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Juries, Science and Popular Culture in the Age of Terror

Juries, Science and Popular Culture in the Age of Terror

Edited by David Tait and Jane Goodman-Delahunty

Courts around the world are struggling with how to deal with the Age of Terror whilst protecting human rights, the rule of law and the legitimacy of the courts.

Can juries can be fair in terrorism trials – wherein emotions are high, fear is in the air and the risk of intimidation is present? Can jurors be swayed towards a conviction by high-tech evidence? What’s the effect of scientific expert witnesses both for the defence and prosecution?

Fortress or Sanctuary? Enhancing Court Safety by Managing People, Places and Processes

Security fears shape popular debates and government policies. They are also major issues for the design and management of courts. This report, carried out in partnership with several court systems in Australia and New Zealand, brings together the insights of court administrators and court users about the best way to create safe environments for all justice participants.

The report encourages those engaged in the administration and design of courts and tribunals to carefully analyse – for the specific place – the potential security risks and the potential safety opportunities (both physical and psychological) for each group of users and to evaluate a broad matrix of potential solutions which encompass physical, technological and operational elements.

US pioneer courtroom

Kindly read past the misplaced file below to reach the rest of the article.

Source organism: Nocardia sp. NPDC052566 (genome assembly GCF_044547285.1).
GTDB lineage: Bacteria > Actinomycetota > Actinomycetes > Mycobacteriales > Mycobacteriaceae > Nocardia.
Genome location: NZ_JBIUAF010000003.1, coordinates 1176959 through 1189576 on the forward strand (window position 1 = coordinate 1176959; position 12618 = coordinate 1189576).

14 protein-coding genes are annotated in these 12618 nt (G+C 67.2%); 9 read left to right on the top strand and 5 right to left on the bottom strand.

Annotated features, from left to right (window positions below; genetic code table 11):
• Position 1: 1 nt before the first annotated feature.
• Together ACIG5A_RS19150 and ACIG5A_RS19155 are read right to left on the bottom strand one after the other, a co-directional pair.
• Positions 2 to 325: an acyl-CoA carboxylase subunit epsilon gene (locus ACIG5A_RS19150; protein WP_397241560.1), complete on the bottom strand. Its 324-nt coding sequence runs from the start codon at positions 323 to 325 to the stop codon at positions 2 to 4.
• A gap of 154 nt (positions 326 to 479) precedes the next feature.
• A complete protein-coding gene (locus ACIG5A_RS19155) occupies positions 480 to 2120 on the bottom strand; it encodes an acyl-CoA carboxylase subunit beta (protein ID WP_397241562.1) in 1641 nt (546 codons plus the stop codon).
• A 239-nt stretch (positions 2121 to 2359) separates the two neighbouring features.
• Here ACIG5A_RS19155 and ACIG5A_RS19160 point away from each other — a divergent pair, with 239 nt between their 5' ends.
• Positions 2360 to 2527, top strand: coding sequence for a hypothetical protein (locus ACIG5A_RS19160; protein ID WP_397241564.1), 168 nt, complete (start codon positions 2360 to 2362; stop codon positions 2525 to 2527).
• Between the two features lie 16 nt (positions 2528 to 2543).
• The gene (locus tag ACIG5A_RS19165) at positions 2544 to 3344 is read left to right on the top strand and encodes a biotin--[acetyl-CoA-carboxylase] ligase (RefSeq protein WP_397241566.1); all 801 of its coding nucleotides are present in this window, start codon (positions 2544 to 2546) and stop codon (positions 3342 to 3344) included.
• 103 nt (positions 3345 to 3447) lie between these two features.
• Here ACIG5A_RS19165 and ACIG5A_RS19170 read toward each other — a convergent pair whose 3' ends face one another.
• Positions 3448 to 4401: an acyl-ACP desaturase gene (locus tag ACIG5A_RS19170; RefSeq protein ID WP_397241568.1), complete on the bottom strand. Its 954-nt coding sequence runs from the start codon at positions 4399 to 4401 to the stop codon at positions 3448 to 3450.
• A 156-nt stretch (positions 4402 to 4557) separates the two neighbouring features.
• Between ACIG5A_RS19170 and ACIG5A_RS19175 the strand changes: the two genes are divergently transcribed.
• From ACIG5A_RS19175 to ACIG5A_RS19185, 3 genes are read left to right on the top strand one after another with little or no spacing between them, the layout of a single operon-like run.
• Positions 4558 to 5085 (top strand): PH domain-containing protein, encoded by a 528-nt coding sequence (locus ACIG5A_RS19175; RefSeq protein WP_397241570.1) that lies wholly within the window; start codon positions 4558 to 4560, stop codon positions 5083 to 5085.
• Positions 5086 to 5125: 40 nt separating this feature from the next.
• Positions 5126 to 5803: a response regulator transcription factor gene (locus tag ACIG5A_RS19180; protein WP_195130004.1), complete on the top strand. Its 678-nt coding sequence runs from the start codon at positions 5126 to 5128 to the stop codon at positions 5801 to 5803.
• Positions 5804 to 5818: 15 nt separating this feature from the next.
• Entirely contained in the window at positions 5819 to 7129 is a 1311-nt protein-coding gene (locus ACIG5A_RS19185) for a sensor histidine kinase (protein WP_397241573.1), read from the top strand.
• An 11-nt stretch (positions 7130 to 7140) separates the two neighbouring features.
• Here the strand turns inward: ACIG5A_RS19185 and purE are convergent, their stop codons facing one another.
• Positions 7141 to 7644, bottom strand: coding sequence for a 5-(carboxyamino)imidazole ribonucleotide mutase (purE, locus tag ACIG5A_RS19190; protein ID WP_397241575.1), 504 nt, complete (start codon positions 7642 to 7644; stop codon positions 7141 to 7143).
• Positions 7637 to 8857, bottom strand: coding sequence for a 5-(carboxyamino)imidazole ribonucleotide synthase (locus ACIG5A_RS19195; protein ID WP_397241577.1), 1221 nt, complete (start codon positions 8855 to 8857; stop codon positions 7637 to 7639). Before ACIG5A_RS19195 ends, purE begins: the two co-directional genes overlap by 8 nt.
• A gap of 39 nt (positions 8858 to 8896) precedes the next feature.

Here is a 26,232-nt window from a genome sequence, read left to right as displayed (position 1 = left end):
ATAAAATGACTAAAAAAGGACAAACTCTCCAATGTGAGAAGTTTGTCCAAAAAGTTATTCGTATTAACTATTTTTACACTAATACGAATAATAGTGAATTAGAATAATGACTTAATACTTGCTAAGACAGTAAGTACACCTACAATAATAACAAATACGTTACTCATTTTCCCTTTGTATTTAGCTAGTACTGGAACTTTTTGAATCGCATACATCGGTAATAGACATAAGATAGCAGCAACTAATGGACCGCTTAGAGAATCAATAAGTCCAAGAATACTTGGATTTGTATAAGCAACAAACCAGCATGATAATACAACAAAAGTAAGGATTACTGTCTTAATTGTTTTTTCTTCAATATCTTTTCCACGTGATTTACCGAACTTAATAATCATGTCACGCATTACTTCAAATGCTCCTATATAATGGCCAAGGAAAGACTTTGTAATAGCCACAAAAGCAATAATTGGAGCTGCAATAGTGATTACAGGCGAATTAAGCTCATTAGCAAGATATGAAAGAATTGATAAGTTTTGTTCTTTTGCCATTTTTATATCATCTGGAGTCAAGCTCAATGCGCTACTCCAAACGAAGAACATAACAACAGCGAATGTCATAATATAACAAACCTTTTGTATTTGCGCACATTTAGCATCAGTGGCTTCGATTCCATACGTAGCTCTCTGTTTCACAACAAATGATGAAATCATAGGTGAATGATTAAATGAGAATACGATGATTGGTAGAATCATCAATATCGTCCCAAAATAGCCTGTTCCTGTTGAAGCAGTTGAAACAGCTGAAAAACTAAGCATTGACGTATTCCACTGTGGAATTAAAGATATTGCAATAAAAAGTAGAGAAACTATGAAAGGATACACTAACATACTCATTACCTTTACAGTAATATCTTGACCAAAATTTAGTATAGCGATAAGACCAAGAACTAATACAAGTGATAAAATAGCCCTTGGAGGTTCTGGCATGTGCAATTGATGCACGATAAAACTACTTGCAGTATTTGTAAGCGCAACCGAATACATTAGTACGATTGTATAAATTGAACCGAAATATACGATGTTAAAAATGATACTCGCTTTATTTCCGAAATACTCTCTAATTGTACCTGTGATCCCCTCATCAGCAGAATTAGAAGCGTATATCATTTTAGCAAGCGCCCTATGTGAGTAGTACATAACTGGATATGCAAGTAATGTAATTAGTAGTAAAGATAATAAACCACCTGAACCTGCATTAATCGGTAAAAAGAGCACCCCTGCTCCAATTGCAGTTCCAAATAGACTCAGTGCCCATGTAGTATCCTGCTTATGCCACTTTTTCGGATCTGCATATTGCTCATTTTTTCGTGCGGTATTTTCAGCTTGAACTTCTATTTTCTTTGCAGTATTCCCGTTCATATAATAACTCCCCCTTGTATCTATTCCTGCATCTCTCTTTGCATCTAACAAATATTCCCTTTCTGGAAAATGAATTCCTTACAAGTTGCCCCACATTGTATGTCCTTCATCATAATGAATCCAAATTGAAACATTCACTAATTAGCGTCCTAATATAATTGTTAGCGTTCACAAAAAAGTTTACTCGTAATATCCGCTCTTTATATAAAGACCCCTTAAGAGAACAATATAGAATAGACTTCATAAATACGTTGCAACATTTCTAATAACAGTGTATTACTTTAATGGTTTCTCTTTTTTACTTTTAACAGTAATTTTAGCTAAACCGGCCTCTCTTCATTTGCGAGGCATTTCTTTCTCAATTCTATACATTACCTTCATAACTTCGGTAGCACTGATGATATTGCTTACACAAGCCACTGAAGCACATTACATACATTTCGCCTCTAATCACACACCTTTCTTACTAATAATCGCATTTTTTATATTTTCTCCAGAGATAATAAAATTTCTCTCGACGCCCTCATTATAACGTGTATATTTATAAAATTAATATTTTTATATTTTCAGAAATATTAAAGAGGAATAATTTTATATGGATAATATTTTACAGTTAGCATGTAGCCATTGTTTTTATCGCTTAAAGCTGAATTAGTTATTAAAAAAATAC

3 Ways Of Reading Court Buildings

Court Environments As Legal Forums, Workplaces And Symbols Of Justice.

Court buildings can be analysed from 3 perspectives – judicial and administrative processes and procedures; the court as a workplace; and the symbolism of the building, embodying community values about the rule of law, transparency of justice or reconciliation. This chapter from a book delves deep into these aspects of the court environment.

Glass dock in courtroom

Glass Cages in the Dock: Presenting the Defendant to the Jury

This article examines legal debates about one important design question – where and how to seat the accused. It tells how courts, spurred on by assertive defence lawyers, fought back to protect the rights of the accused and have provided a more dignified court setting. The abandonment of a glass-framed enclosure, in particular, raised legal issues in the United States. These issues have reappeared in the European and Australia debates.

2008 European Courts Tour Report

2008 European & International Courts Tour Report

The second tour, in 2008, included European and international courts in Strasbourg, Luxembourg and The Hague. The tour included an architectural design exercise in the Peace Palace where groups outlined their ideal courtroom configurations for hearings involving alleged war crimes, human rights violations and disputes between nations. A common theme of all the designs was an emphasis on placing justice spaces within a park or other natural setting.